Ever wondered why some people can shake the flu easier than others? Part of the answer, according to a new study, comes down to when you were a kid.
The study published in the journal PLOS Pathogens revealed the first flu strain we encounter in childhood sets the course of how our immune system responds to exposures later in life. The findings offer an explanation for why some people fare much worse than others when infected with the same strain of the flu virus.
This study builds on a previous report that found exposure to influenza viruses during childhood gives people partial protection for the rest of their lives.
In the current study, the researchers from UCLA and the University of Arizona set out to investigate whether immunological imprinting could explain people’s response to flu strains already circulating in the human population. The team analysed health records that the Arizona Department of Health Services obtains from hospitals and private physicians.
The researchers looked into two subtypes of influenza virus, H3N2 and H1N1, that have been responsible for seasonal outbreaks of the flu over the past several decades.
They found that people exposed to the less severe strain, H1N1, during childhood were less likely to end up hospitalised if they encountered H1N1 again later in life than people who were first exposed to H3N2, the more severe strain. On the other hand, people first exposed to H3N2 received extra protection against H3N2 later in life.
“Our immune system often struggles to recognize and defend against closely related strains of seasonal flu, even though these are essentially the genetic sisters and brothers of strains that circulated just a few years ago,” lead author Katelyn Gostic said.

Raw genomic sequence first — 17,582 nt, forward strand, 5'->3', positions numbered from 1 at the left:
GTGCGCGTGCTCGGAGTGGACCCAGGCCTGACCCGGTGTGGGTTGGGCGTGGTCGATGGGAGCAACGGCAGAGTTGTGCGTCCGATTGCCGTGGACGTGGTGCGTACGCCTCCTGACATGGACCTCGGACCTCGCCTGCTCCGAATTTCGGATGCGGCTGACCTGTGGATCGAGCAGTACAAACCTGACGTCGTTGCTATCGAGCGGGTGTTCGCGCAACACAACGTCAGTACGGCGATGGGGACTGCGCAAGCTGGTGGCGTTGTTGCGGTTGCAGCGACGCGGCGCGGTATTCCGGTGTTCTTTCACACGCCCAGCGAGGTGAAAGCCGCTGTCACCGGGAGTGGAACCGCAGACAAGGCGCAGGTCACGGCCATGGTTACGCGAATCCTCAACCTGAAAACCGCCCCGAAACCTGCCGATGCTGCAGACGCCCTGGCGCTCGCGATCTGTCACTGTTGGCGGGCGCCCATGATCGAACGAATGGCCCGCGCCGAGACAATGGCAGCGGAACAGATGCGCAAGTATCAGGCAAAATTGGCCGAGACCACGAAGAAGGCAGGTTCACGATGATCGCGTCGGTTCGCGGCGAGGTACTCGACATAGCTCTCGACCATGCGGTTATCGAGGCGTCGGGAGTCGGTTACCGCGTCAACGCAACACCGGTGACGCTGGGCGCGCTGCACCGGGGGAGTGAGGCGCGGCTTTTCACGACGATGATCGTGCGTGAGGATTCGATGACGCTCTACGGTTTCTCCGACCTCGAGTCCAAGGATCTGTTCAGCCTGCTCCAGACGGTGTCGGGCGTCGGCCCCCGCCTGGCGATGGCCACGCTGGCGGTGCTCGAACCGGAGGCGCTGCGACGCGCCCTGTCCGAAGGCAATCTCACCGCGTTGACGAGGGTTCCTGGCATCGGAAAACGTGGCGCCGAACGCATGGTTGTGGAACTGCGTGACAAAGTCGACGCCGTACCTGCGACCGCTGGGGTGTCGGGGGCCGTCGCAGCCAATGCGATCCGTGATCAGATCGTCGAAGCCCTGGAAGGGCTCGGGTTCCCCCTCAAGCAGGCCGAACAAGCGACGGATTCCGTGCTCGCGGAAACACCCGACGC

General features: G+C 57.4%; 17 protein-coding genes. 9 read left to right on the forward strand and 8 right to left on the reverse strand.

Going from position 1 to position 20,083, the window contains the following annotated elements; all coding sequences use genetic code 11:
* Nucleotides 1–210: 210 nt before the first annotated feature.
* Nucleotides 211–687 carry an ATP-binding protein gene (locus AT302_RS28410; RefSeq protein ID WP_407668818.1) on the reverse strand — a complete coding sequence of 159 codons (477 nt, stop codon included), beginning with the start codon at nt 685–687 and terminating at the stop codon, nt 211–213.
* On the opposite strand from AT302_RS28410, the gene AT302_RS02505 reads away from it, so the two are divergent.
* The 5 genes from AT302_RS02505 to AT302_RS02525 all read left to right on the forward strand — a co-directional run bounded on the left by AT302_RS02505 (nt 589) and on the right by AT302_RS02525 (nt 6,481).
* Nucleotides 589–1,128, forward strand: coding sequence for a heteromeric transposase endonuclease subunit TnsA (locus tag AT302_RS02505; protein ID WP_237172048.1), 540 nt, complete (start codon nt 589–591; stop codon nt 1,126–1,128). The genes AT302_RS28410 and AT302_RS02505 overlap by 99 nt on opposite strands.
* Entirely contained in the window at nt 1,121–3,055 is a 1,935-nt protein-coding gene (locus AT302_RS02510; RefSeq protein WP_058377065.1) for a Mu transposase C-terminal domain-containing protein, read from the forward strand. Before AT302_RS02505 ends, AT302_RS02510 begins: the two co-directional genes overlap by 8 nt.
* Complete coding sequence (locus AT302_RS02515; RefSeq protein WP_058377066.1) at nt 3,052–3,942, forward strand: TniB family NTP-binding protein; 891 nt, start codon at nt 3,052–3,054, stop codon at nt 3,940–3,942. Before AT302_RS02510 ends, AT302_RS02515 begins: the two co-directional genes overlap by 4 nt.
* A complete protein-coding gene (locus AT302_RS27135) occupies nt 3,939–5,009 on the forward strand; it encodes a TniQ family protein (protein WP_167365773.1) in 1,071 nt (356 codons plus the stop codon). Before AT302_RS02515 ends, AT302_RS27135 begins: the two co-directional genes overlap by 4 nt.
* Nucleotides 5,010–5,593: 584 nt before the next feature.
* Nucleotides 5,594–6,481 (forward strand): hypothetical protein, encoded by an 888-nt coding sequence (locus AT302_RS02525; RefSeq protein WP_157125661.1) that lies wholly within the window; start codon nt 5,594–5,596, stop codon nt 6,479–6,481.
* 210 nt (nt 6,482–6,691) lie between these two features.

“This is perplexing because our research on bird flu shows that deep in our immune memory, we have some ability to recognize and defend against the distantly related, genetic third cousins of the strains we saw as children.”
Gostic said she hopes that by studying differences in immunity against seasonal influenzas we can uncover clues useful to universal influenza vaccine development.
The findings come as the same researchers found that screening travellers for the new coronavirus — that has killed more than 400 people since it surfaced in December — is not very effective and that most infected travellers are undetectable and unaware that they’ve been exposed.
“This puts the onus on government officials and public health officials to follow up with travellers after they arrive, to isolate them and trace their contacts if they get sick later,” Lloyd-Smith, a professor at UCLA, said.
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